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Trika by Bunch, United Kingdom

Opinion by Richard Baird.

Brand identity and business cards with a thermographic ink print finish by UK design studio Bunch for Croatian interior design business Trika

Trika is an interior design company, working on both public and private spaces, with a showroom and studio in the Croatian capital of Zagreb. They represent furniture and equipment manufacturers such as Billiani, Enea and Federicia, amongst many others, whose brand names are described as being synonyms for quality, comfort and design.

Graphic design studio Bunch worked with Trika to develop a new brand identity. This included logotype, business cards, notebooks, tote bag and website. Bunch’s work frames some lovely project photography and distils down modern contemporary interior and furniture design into a simple and functional graphic expression, elevated by material detail.

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Heritage: A User’s Manual by Bond, United Kingdom

Opinion by Richard Baird.

Brand identity and print communication by Bond for Heritage: A User's Manual, an exhibition in London's Southbank Centre

Heritage: A User’s Manual was an exhibition at Southbank Centre’s Archive Studio—a temporary space located within the foyer of the Royal Festival Hall—that took place between the 24th November – 13th December 2016. The exhibition was curated by MA Culture, Criticism and Curation students from London art school Central Saint Martins and “was founded on the belief that the heritage of a building is characterised by the ever-changing contributions of its community.”

The London office of international graphic design studio Bond worked to develop a visual identity for the exhibition that would create a unifying visual story for the different eras it covered. Drawing on the archival material and architectural components that were the basis of the exhibition, Bond created an typographical visual identity, based around MuirMcNeil’s Cut, that is utilitarian, structural and of two different historical periods in its stencil cut qualities and lettershapes. This, alongside bright colour, warm greys and material quality, links programme, information packs and single sheets.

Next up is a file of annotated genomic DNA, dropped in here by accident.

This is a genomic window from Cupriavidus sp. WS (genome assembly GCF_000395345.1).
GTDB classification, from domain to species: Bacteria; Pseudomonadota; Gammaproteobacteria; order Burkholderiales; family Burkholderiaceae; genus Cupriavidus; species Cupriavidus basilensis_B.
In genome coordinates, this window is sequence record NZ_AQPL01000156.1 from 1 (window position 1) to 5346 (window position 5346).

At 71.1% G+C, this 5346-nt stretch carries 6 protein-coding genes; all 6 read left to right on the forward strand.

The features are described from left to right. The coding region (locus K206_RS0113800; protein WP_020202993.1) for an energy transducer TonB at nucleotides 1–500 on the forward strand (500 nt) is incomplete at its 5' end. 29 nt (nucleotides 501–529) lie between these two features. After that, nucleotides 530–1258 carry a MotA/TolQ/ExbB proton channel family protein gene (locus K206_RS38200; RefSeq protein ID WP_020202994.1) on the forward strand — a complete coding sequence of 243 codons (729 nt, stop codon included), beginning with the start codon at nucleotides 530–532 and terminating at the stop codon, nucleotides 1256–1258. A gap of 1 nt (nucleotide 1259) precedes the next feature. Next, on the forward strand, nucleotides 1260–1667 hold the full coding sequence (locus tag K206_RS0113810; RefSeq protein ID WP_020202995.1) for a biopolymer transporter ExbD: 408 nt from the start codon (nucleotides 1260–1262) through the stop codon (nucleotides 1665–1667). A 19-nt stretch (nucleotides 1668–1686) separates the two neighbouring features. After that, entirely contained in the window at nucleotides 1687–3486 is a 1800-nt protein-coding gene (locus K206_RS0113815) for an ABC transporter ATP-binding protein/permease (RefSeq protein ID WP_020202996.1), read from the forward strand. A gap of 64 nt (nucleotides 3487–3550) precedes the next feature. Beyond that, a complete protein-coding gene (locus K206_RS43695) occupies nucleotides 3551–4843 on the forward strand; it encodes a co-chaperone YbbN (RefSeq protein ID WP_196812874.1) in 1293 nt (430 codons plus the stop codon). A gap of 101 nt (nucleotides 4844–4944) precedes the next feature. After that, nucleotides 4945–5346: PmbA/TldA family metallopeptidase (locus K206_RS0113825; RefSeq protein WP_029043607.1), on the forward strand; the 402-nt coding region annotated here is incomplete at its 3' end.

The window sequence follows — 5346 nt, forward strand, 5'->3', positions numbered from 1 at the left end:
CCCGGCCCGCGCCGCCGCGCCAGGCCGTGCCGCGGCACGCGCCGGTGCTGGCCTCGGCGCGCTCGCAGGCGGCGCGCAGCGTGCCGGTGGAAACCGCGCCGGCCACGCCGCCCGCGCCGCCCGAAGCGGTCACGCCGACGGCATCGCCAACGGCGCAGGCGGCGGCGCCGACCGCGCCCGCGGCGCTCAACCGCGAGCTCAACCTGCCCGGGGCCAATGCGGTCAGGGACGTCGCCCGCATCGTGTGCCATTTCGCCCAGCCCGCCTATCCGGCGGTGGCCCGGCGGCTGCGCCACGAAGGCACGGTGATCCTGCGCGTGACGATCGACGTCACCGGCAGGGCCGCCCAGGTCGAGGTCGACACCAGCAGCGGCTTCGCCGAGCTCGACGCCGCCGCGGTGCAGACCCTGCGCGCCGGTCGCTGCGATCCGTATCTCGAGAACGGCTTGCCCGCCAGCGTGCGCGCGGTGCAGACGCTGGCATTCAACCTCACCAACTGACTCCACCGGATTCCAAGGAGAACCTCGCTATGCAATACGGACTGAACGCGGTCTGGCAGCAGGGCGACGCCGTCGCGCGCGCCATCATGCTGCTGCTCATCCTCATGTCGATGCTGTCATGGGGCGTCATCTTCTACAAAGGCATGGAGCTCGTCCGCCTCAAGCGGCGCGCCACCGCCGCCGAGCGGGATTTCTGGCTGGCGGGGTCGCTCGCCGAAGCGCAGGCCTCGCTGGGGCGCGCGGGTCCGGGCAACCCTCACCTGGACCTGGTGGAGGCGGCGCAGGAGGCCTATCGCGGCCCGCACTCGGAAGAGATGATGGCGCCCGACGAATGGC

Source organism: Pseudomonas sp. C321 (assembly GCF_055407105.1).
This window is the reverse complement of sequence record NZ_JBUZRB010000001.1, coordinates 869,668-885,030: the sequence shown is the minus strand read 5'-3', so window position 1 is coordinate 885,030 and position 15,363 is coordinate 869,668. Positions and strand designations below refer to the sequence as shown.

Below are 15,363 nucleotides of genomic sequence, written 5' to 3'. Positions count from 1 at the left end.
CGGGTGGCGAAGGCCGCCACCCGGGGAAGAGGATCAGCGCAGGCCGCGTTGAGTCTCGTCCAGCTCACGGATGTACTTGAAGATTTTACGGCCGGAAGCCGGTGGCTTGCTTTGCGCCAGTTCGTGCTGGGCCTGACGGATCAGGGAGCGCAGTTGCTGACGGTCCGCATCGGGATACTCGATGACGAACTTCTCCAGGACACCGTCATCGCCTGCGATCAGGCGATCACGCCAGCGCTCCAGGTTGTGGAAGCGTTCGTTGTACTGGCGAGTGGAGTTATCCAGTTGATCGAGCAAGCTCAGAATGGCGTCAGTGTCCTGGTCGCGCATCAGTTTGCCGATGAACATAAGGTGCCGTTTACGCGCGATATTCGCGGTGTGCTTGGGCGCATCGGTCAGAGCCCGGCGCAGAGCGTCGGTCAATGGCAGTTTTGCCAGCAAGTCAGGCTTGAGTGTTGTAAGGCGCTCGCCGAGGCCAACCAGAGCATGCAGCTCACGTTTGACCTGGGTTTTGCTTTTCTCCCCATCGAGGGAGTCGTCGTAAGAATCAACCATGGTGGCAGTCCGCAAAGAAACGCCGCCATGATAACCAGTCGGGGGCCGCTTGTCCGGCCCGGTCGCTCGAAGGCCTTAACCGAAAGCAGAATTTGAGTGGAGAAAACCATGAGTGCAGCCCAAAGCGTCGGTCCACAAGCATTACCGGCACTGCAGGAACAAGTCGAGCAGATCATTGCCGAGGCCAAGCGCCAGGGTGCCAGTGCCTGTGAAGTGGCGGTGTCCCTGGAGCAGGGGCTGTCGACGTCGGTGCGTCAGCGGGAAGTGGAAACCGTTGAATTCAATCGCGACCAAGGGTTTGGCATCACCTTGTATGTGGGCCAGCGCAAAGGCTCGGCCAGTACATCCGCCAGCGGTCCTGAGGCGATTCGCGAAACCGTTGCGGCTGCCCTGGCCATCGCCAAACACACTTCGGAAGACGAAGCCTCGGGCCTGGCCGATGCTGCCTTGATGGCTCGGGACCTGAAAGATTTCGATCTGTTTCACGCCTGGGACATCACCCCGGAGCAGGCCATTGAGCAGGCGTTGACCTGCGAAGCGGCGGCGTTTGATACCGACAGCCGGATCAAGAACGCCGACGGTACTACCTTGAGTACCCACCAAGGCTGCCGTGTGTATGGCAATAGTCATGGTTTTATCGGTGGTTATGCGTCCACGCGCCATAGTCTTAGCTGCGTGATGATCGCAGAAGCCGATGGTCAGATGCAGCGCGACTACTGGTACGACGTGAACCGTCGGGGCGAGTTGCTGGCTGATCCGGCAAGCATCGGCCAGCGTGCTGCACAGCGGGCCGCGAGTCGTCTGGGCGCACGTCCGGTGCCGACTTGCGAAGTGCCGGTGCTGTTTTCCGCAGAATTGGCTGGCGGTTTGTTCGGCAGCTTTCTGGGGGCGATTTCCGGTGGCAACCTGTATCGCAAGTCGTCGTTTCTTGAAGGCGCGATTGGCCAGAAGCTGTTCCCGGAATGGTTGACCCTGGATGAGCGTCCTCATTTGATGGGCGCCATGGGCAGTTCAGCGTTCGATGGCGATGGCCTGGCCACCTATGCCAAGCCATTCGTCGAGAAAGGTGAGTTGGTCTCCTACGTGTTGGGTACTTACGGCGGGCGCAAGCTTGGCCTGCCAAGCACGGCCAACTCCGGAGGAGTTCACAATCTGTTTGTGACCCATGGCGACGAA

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Tilly Sveaas Jewellery by Bond, United Kingdom

Opinion by Richard Baird.

Logotype, print, packaging and art direction by Bond for London-based Tilly Sveaas Jewellery

Tilly Sveaas is a London-based jewellery designer, and the designer behind Silver Service Jewellery. This year sees the launch of her first collection under her own name. This features a brand identity created by the London office of international design studio Bond, and included art direction, postcards, business cards and packaging. Through typographic form, colour, material, print finish and image, Bond’s brand identity for Tilly Sveaas intends to distil down and express the signature style of the brand, one described as being luxury with a progressive edge.

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Stevenson Systems by Socio Design, United Kingdom

Opinion by Richard Baird.

Logo and business cards by London-based Socio Design for space accounting specialist Stevenson Systems

Stevenson Systems is an American business that specialises in ‘space accounting’, an industry that measures architectural spaces using a variety of laser scanning and measuring devices, goes on to classify areas within larger spaces and produces reports and offers consultation on how to draw the most value from these.

Stevenson Systems pride themselves on their ability to add value, rather than just delivering data, and providing their clients with an array of services that look at the complete lifecycle of a building, from purchase through development and finally to sale. The company is a leader in its field, a position it has held since its foundation in 1986, however, its brand identity fell short articulating this authority amongst a crowd of newer competitors.

London-based Socio Design recently worked with Stevenson Systems to develop a brand identity that would counter the perception that they just measured buildings and would communicate an authority. The studio was responsible for strategy, logo and iconography design, stationery, brand guidelines, art direction and website, both design and build. Underpinning this rebrand is a new mission statement “Discovering Hidden Value”.

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